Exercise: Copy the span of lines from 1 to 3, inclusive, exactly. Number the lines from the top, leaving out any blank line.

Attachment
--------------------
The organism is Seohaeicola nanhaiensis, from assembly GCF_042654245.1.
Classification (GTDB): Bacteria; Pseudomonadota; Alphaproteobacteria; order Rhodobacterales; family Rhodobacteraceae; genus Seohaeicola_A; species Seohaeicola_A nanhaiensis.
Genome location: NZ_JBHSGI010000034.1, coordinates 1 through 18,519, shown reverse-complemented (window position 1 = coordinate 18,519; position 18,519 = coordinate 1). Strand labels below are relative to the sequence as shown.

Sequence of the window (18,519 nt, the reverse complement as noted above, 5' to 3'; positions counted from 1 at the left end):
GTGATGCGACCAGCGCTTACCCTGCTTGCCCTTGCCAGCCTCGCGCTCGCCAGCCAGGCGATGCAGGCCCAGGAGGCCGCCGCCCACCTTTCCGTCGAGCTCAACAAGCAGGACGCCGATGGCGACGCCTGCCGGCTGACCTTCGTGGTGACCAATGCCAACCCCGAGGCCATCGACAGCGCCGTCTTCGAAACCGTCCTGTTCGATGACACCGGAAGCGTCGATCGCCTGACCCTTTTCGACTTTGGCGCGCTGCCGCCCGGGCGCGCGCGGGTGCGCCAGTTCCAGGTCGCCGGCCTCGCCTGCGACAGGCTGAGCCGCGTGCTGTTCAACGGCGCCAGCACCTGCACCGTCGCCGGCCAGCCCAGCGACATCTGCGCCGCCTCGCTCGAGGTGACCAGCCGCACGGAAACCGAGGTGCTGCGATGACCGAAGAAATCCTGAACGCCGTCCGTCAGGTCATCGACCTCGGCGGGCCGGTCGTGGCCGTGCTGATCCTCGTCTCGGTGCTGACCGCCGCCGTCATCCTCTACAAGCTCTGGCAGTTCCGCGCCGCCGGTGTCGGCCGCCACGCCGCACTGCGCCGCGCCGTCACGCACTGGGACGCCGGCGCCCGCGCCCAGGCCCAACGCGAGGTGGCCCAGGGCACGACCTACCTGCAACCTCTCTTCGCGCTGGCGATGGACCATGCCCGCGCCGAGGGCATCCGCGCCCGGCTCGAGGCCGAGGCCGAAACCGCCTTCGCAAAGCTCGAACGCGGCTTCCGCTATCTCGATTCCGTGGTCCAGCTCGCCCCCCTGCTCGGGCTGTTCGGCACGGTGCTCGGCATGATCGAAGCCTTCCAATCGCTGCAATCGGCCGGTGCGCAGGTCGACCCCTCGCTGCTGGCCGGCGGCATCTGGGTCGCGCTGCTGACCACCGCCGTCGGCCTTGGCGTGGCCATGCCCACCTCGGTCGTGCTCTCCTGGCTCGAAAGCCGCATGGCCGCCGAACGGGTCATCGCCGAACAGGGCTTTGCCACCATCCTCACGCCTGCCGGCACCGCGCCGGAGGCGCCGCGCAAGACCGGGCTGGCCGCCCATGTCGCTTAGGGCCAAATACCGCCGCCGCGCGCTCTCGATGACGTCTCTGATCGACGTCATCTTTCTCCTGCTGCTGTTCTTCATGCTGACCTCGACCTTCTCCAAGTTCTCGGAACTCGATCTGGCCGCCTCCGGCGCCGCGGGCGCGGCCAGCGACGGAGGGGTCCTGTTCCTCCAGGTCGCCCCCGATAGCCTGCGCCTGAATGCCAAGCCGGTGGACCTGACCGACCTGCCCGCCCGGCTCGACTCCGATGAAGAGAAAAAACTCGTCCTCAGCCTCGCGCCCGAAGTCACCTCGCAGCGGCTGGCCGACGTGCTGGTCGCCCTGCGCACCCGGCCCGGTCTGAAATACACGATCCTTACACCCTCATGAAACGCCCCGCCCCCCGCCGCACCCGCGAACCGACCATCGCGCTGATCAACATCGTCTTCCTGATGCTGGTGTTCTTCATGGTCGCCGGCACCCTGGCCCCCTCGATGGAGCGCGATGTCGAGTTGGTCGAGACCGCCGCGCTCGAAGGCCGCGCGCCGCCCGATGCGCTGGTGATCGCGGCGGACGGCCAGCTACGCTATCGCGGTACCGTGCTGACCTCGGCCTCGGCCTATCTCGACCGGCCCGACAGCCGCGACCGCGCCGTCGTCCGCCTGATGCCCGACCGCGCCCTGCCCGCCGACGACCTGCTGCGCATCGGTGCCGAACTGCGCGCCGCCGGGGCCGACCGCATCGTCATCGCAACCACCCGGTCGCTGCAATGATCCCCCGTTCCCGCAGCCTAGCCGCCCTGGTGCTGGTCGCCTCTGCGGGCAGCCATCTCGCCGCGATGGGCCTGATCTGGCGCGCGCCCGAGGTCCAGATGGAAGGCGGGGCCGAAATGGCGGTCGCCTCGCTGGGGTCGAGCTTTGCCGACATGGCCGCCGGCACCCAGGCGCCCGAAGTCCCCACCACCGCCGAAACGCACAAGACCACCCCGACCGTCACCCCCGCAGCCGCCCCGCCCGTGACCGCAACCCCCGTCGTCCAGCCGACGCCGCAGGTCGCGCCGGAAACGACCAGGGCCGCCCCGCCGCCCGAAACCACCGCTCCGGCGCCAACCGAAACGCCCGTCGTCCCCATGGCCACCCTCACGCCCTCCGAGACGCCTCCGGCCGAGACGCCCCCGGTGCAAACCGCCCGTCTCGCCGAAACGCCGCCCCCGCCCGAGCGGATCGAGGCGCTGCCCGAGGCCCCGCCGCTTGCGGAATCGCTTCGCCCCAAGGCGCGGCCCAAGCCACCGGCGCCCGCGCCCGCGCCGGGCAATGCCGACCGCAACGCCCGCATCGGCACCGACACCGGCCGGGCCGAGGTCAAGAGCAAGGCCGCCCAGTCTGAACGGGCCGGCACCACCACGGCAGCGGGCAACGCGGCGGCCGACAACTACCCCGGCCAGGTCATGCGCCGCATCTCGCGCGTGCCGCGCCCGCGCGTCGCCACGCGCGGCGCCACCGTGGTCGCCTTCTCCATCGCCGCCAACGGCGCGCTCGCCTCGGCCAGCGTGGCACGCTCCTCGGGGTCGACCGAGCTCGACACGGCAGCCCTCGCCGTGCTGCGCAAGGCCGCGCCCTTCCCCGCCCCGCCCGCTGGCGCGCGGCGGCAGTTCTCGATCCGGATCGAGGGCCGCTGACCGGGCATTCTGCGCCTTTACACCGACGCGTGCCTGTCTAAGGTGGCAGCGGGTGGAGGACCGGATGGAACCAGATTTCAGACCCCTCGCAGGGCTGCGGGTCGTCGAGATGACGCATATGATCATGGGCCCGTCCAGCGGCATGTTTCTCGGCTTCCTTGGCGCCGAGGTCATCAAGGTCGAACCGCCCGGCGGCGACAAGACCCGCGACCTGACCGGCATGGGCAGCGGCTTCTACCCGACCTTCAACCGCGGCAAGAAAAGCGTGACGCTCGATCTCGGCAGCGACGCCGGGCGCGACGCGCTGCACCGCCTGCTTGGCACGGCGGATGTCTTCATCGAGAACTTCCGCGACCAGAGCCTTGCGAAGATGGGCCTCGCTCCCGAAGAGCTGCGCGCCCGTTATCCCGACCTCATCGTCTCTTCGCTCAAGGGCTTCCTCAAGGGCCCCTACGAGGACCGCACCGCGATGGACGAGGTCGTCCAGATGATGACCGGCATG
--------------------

The organism is Seohaeicola nanhaiensis, from assembly GCF_042654245.1.
Classification (GTDB): Bacteria; Pseudomonadota; Alphaproteobacteria; order Rhodobacterales; family Rhodobacteraceae; genus Seohaeicola_A; species Seohaeicola_A nanhaiensis.
Genome location: NZ_JBHSGI010000034.1, coordinates 1 through 18,519, shown reverse-complemented (window position 1 = coordinate 18,519; position 18,519 = coordinate 1). Strand labels below are relative to the sequence as shown.